Las Vegas Sun

April 27, 2015

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Former high-profile drug prosecutor’s run from law ends in San Diego


Leila Navidi

Former Deputy District Attorney David Schubert appears for sentencing on cocaine possession charges in the courtroom of Judge Douglas Herndon at the Regional Justice Center in Las Vegas on Thursday, Dec. 1, 2011. Schubert was sentenced Monday, Feb. 27, 2012, to a maximum of 40 months in prison and a $5,000 fine.

Former Clark County prosecutor David Schubert, who had pleaded guilty last year to possession of cocaine but last month failed to show in court to begin his jail sentence, is in custody in San Diego.

The office of Louis Schneider, Schubert’s attorney, said it received word about midmorning Monday that Schubert was being detained in San Diego. The office did said it did not know the circumstances of how Schubert came to be detained, and as of noon Schneider had not yet talked to Schubert.

Schneider, his office said, intends to tell Schubert to waive extradition so that he can return to Nevada as soon as possible.

Schubert prosecuted several high-profile Las Vegas drug cases, including plea deals with celebrities Paris Hilton and Bruno Mars. But Schubert resigned from the Clark County District Attorney’s Office in March 2011 after he was arrested with a $40 rock of cocaine and an unregistered handgun in his car. He pleaded guilty in September 2011.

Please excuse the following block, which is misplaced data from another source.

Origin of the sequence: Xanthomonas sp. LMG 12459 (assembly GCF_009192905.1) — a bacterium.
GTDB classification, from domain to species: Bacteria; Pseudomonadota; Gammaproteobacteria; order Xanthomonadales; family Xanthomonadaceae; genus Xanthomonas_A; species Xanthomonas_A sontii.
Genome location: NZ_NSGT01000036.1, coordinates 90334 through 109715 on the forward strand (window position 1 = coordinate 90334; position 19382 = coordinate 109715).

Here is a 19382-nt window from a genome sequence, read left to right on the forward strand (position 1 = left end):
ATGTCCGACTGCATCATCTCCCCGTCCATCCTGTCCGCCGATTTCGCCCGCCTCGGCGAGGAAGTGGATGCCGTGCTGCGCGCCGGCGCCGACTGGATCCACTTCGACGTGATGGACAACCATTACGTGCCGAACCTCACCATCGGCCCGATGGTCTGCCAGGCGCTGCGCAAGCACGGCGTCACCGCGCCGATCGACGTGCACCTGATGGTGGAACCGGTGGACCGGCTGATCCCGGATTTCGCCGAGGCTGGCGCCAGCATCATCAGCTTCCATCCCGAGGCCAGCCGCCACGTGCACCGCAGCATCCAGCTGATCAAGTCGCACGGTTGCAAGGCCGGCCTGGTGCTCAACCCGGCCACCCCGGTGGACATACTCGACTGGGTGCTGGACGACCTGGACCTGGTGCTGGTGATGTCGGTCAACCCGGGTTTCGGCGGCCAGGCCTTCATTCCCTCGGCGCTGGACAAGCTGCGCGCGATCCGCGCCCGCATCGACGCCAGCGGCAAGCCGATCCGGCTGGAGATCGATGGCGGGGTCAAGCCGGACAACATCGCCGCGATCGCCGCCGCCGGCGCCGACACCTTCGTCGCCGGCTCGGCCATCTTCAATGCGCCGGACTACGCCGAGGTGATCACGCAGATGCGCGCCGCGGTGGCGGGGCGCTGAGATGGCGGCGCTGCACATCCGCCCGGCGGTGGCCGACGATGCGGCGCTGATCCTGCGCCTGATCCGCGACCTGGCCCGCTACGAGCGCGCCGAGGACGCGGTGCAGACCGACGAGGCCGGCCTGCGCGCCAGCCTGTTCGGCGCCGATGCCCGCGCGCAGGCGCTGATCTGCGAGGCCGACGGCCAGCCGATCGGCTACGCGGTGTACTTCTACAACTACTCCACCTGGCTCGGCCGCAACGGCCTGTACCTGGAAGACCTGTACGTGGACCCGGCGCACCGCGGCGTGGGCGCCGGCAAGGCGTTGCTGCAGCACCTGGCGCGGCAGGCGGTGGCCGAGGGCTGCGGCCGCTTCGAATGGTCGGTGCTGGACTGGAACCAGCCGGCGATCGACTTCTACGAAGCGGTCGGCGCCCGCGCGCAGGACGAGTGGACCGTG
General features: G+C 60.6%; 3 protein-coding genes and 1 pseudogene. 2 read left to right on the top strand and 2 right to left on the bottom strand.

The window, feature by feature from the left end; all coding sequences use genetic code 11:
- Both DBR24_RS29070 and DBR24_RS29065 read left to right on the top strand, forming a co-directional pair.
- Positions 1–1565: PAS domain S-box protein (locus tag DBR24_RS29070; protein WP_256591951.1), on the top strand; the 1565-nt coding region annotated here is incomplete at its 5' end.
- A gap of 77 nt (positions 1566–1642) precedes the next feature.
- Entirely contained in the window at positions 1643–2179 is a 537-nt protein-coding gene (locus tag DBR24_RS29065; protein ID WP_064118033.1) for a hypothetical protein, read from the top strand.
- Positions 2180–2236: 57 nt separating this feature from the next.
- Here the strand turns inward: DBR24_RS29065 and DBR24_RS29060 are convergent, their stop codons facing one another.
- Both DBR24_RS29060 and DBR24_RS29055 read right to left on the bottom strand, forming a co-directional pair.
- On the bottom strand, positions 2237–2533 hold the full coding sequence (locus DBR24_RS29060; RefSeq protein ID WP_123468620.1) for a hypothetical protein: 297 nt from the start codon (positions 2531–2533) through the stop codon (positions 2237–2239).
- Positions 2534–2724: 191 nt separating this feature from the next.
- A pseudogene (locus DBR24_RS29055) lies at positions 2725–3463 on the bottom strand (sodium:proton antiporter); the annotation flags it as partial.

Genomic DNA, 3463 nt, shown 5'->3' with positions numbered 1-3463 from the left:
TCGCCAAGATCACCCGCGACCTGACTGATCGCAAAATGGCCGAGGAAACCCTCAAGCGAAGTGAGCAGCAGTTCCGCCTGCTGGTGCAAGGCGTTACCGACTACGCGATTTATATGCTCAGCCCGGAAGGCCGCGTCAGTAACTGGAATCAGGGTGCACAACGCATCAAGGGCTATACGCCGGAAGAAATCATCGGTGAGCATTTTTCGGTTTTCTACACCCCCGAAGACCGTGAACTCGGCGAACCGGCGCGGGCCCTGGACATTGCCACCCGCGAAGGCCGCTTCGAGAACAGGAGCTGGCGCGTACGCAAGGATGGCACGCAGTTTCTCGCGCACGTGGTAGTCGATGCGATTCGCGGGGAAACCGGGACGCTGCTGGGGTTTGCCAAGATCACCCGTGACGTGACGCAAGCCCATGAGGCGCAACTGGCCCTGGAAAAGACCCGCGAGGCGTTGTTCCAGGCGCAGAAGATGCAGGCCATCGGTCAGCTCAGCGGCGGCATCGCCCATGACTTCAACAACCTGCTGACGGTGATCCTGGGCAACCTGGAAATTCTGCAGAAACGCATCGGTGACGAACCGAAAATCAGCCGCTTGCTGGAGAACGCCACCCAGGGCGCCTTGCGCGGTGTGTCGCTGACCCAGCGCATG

Schubert subsequently was sentenced to a maximum of 40 months in prison and a $5,000 fine. But Schubert remained free while he challenged his sentence on the grounds that the sentencing judge showed bias against him at the sentencing hearing.

In June, the Nevada Supreme Court upheld the sentence.

When Schubert failed surrender to authorities on Sept. 21 to begin his sentence, Clark County District Judge Carolyn Ellsworth issued a no-bail warrant for his arrest. Media reports indicate Schubert boarded a plane that morning for San Diego with the intent of going to Mexico.

Schubert’s disappearance came a day after the Nevada Supreme Court temporarily suspended his license to practice law. The justices unanimously agreed his license should be suspended because of his guilty plea. The Nevada State Bar would determine the length of his suspension.

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